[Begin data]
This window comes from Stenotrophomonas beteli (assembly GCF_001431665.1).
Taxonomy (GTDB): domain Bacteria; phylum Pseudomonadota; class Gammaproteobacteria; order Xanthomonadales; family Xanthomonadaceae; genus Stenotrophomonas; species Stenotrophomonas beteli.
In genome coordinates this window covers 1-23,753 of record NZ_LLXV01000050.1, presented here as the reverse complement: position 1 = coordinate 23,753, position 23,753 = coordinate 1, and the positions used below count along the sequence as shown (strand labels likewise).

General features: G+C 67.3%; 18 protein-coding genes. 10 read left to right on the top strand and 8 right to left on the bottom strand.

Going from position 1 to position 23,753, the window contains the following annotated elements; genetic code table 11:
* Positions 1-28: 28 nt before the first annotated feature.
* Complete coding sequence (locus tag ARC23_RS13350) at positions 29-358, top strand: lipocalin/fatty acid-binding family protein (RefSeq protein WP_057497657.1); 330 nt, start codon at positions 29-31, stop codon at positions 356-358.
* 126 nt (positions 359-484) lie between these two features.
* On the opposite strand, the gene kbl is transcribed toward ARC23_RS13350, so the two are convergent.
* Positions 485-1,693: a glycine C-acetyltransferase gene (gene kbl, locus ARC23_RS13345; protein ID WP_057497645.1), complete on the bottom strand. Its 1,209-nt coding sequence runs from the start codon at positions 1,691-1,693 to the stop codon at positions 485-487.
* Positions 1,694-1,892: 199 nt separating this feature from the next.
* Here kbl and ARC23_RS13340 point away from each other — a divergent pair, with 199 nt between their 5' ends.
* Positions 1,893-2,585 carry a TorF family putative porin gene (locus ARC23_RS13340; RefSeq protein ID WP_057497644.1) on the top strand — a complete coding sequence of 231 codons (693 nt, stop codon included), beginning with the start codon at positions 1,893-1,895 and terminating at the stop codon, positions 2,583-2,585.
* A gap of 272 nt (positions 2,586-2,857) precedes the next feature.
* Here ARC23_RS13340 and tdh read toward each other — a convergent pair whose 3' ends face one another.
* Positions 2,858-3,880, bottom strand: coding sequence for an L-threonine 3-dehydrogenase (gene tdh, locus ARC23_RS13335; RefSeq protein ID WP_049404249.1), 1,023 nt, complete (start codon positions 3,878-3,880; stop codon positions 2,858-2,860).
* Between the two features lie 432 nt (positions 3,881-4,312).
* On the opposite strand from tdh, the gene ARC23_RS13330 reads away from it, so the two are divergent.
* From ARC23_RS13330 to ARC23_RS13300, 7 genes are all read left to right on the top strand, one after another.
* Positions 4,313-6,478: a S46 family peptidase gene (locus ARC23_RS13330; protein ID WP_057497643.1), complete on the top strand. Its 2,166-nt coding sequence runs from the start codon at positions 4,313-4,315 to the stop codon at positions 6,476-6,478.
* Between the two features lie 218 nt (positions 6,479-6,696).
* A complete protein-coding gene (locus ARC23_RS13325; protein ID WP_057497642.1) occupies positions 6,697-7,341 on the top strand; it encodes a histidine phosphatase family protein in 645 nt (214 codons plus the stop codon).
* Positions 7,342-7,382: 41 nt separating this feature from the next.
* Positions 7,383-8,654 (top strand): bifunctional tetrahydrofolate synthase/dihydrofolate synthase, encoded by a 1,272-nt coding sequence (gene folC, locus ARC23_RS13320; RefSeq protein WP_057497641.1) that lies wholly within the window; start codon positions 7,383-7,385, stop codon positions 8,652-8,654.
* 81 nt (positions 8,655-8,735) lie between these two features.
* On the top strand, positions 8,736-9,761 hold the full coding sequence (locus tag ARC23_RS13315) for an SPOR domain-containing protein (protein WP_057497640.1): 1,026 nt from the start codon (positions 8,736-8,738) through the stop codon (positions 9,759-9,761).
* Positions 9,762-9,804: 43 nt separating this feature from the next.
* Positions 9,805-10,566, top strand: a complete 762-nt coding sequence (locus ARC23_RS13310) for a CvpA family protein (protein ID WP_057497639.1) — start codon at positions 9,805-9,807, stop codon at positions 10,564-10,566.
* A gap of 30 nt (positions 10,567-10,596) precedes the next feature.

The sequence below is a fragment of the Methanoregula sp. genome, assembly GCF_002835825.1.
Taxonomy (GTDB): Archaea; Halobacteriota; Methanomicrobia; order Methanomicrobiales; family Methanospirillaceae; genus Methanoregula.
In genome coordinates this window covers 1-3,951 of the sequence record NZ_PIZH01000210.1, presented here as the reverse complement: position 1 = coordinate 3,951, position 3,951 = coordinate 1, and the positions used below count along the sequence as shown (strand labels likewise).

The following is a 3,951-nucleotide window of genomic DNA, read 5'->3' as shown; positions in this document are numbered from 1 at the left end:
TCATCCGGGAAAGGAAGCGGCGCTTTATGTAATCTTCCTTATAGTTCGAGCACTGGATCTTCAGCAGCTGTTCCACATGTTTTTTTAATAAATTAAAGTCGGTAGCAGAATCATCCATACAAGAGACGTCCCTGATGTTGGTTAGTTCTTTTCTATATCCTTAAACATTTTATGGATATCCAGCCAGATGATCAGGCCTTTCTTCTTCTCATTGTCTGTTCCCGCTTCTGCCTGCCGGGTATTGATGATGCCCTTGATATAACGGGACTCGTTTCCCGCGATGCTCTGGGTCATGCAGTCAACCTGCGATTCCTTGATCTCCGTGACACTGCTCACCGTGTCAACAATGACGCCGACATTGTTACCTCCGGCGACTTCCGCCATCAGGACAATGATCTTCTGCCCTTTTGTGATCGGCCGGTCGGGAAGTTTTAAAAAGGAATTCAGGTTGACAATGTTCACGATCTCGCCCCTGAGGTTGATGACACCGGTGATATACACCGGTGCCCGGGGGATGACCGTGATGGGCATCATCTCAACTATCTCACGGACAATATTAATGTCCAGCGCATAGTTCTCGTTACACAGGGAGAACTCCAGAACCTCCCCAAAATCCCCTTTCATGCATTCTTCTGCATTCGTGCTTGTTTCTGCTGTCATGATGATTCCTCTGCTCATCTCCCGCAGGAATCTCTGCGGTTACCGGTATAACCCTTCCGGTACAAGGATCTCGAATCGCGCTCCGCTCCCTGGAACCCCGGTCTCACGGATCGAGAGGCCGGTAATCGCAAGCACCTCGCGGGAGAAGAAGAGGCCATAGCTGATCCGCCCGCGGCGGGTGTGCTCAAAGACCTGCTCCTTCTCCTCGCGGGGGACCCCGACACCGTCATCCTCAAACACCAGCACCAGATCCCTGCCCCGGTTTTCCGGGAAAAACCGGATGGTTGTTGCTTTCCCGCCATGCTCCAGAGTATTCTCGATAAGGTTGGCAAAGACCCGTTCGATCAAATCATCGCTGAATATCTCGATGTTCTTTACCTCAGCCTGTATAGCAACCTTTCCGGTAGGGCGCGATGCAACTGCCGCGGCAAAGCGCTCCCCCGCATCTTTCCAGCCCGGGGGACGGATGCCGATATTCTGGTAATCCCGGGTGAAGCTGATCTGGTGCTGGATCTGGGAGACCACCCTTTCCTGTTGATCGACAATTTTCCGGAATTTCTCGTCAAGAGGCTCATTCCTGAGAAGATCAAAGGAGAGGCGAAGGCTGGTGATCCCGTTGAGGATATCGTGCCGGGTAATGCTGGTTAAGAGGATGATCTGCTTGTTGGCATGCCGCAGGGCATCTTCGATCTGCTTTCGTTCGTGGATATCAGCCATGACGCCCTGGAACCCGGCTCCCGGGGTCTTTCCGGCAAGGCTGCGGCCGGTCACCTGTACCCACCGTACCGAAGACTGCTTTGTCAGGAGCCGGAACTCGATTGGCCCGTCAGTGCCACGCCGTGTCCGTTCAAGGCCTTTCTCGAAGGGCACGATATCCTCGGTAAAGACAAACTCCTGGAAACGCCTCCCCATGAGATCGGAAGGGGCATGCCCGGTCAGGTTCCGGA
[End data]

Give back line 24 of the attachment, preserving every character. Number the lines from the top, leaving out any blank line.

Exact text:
* Positions 7,383-8,654 (top strand): bifunctional tetrahydrofolate synthase/dihydrofolate synthase, encoded by a 1,272-nt coding sequence (gene folC, locus ARC23_RS13320; RefSeq protein WP_057497641.1) that lies wholly within the window; start codon positions 7,383-7,385, stop codon positions 8,652-8,654.